Nelson Mandela, the late former South African president, is to be buried December 15 at his ancestral home of Qunu,in the Eastern Cape, President Jacob Zuma announced yesterday. A week of national mourning would include an open-air memorial service at Johannesburg’s Soccer City Stadium – the site of the 2010 World Cup final – on December 10, Zuma said. It was at that stadium that in July 2010, Mandela made his last public appearance at the World Cup final. Spectators rose to their feet and paid tribute to the then 92-year-old who some had feared might be too infirm to attend the event. Details of the burial are expected to be confirmed in the days ahead, but a report from South Africa yesterday said within the first four days of his passing, elders from Mandela’s Thembu ethnic group would gather for the first ceremony, a tradition called “the closing of the eyes.” This event will take place either at his home or in the mortuary. Throughout the ceremony, the elders will be talking to Mandela, as well as to his ancestors, to explain what’s happening at each and every stage to ease the transition from life to beyond. After the ceremony, it is believed Mandela’s body will be embalmed at the mortuary which is reportedly a military hospital in Pretoria. On December 15, a military aircraft will leave a Pretoria airbase and fly South to Mthatha, the main town in the Eastern Cape. Thembu elders and members of the Mandela family will make the journey with Mandela’s casket. Thousands of mourners are expected to line the streets from the Mthatha airport to watch as the military transports Mandela’s casket on a gun carriage to the remote village of Qunu where the former leader spent his childhood years. Along the way, the procession is expected to pause for prayers to allow ordinary South Africans to pay their respects. Once at Mandela’s house, the military will formally pass responsibility for his remains to his family. The funeral and burial will be on the grounds of Mandela’s Qunu home where thousands of people, including dozens of heads of state, are expected to gather for the funeral. The funeral will take place under a large tent nestled in the hills where Mandela ran and played as a child. The event will be broadcast to an audience of millions around the world. At midday – when the summer sun is high in the sky – Mandela will be buried into the rocky soil of his homeland. Only a few hundred close family members will bid that final farewell to Mandela as he is laid to rest. The burial area has been specially built for him; some of Mandela’s long deceased family members are already buried at the site. It will be, according to custom, a homecoming. His grave site is surrounded by rocky outcrops, hardy grass used for the grazing cattle and bright orange aloe plants. The aloes are indigenous succulents which are hardy, drought-resistant, medicinal plants that bloom across the bushveld when all else is dry and dull. A symbolic floral gesture to a man whose life was filled with sacrifice and tragedy, but who triumphed with a tenacity of spirit and hope in even the darkest of days. President Barack Obama of the USA and many other world leaders are expected at the funeral. The world heard from Zuma late on Thursday that the Nobel Peace Prize laureate, had died peacefully at his Johannesburg home in the presence of his family after a long illness. “We will spend the week mourning his passing. We will also spend it celebrating a life well lived,” Zuma said. Despite reassurances from public figures that Mandela’s death at 95, while sorrowful, would not halt South Africa’s advance from its apartheid past, there were those who expressed unease about the absence of a man famed as a peacemaker. “It’s not going to be good, hey! I think it’s going to become a more racist country. People will turn on each other and chase foreigners away. Mandela was the only one who kept things together,” said Sharon Qubeka, 28, a secretary from Tembisa township. Flags flew at half mast across the country, and trade was halted for five minutes on the Johannesburg stock exchange. But the mood was not all somber. Hundreds filled the streets around Mandela’s home in the upmarket Johannesburg suburb of Houghton, many singing songs of tribute and dancing. The crowd included toddlers carrying flowers, domestic workers still in uniform and businessmen in suits. Another veteran anti-apartheid campaigner, former Anglican Archbishop of Cape Town, Desmond Tutu, said like all South Africans, he was “devastated” by Mandela’s death. “Let us give him the gift of a South Africa united, one,” Tutu said, holding a mass in Cape Town’s St George’s Cathedral. Tributes continued to pour in for Mandela who had been suffering for nearly a year from a recurring lung illness dating back to the 27 years he spent in apartheid jails, including the Robben Island penal colony. The flags of the 193 United Nations member states along First Avenue in Manhattan, New York were lowered at 10 a.m. in honour of Mandela. The U.N. General Assembly observed a minute of silence. Former Zambian President Kenneth Kaunda, an old ally of Mandela’s in the fight against apartheid, hailed him as “a great freedom fighter”.- THE NATION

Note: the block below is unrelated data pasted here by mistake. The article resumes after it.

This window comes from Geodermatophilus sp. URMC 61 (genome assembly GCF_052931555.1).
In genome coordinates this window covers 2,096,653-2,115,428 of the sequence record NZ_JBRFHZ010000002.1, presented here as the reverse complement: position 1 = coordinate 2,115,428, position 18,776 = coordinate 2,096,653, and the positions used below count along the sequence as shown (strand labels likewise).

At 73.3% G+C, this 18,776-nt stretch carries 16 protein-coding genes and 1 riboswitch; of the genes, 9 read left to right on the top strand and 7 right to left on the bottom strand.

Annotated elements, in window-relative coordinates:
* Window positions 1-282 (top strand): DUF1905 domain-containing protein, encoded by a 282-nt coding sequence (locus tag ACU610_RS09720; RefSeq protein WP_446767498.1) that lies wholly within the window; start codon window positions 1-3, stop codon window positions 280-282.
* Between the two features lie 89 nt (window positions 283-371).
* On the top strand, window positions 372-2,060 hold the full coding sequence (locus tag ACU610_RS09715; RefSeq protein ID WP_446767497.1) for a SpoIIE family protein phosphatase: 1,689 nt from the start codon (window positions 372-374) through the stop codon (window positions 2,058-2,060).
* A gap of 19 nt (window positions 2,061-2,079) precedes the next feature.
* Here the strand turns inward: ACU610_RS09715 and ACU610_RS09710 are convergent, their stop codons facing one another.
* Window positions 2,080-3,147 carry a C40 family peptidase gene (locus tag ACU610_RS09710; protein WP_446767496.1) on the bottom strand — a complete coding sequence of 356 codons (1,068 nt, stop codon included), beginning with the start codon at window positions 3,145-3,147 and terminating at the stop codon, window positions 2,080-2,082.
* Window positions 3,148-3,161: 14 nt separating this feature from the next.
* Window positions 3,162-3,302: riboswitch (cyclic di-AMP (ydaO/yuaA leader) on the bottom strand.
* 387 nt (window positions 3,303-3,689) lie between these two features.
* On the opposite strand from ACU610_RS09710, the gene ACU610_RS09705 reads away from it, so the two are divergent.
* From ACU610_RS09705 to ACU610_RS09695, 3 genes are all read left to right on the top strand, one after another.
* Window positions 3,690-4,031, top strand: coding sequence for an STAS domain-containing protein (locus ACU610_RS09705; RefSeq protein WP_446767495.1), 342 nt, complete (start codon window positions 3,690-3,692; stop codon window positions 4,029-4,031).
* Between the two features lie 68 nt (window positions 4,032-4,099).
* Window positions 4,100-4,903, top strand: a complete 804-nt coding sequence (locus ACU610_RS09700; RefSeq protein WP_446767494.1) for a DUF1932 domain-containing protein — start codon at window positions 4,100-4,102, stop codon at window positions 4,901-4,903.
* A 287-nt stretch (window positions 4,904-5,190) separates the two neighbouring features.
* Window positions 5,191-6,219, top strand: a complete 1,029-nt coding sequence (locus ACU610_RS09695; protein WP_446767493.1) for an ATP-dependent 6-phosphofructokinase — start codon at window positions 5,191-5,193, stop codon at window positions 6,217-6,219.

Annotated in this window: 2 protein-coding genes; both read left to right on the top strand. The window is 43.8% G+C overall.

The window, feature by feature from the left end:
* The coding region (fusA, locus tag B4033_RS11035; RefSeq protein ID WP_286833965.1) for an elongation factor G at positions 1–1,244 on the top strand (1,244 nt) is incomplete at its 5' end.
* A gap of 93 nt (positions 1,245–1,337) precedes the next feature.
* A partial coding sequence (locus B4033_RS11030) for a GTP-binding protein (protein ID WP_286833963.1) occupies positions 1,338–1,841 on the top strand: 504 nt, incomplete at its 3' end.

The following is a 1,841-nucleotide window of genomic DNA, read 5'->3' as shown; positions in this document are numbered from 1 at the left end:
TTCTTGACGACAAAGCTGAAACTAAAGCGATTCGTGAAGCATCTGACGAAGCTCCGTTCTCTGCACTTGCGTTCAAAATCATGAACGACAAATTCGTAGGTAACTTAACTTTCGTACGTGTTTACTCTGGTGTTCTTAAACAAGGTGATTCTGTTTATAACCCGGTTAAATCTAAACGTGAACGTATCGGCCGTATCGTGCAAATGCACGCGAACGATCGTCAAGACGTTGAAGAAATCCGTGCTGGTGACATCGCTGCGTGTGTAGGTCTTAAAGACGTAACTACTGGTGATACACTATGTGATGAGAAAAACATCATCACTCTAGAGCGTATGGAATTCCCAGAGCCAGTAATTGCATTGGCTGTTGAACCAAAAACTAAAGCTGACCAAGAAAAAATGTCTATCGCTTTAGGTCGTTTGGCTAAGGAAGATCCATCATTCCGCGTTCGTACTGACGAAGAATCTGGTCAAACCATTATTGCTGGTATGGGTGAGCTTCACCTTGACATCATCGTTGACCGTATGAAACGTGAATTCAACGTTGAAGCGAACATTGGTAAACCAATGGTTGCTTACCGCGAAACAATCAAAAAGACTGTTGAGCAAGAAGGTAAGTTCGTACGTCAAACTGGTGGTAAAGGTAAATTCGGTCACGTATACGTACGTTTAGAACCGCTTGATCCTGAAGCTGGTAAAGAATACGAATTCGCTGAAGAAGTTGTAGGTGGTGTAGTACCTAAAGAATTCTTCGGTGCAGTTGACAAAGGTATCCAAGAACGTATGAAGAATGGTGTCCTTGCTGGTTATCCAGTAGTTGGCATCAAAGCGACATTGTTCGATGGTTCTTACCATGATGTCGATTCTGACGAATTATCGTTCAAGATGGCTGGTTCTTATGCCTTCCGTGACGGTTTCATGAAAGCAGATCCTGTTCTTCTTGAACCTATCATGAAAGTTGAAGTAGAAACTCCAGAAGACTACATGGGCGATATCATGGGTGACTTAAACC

Mandela’s village awaits the return of their son

QUNU – In Nelson Mandela’s childhood village of Qunu residents are solemnly preparing for the final return of their beloved son, who will be laid to rest among them a week from now. Elderly men in the picturesque village dotted with traditional round huts bow their heads and lower their voices when they speak of the anti-apartheid hero who has “returned to his ancestors”. Here there has been no explosion of public emotion as seen in Johannesburg, no singing to celebrate Mandela’s 95 years, no all-night vigils. His home, overlooking the hills and valleys of the Eastern Cape — where Mandela said he spent his happiest childhood days — is sombre and eerily quiet. “We are in mourning, he deserves our greatest last respects,” said Chief Mfundo Mtirara, Mandela’s nephew. Mtirara had the difficult task of breaking the news of Mandela’s death to some close relatives. “A great man is gone, we are deeply saddened, even though we knew that this day would come,” he said. “He deserved our respects while he was still alive, we are going to continue to give him that respect even in death,” said Mtirara, who lives near Mandela’s homestead. The town will next week hold a public memorial service for the revered leader, affectionately known by his clan name, Madiba. Mtirara said a delegation from the village, including Dalindyebo, the king of Mandela’s Thembu clan, will travel to Johannesburg on Saturday to meet members of the Mandela family and hear about burial plans. At the estate that Mandela built after his release from prison in 1990, armed soldiers and policemen stand guard. The busy road near the house has been closed to traffic in preparation for the influx of luminaries and mourners expected to descend on this rural village. Motorists have been diverted to dusty back roads. Pipe-smoking old men idled along the village’s many footpaths, often stopping to chat to peers about Madiba’s passing. “He was given to us by the ancestors, now he has returned to them,” Albert Njokweni while herding his sheep. “The old man lived a long and difficult life, but it was that difficulty that brought us freedom. Now it’s time for him to rest amongst his people,” he said. “I don’t think this village will ever see a person like him again. We are thankful to have called him one of our own,” Njokweni said. In the nearby town of Mthatha, where Mandela went to school and which has a museum dedicated to him, flags are flying at half mast, with posters of him hanging from lamp posts. A local supermarket displayed a large image of the anti-apartheid icon with the message: “Rest in peace Nelson Mandela. You were a legend, a father and most of all our leader.” Despite his global icon status and years of isolation at Robben Island prison, Mandela never lost touch with his traditional roots. Of royal lineage, he once arrived in court during his Rivonia trial decked out in full Xhosa regalia. Mandela returned after 27 years in prison as a free man to Qunu, where his parents and children are buried in a family graveyard. President Jacob Zuma announced a 10-day mourning period for Mandela. His body will lie in state in Pretoria for three days after that before the burial in Qunu on December 15. That is the day his villagers say will be the hardest. (AFP)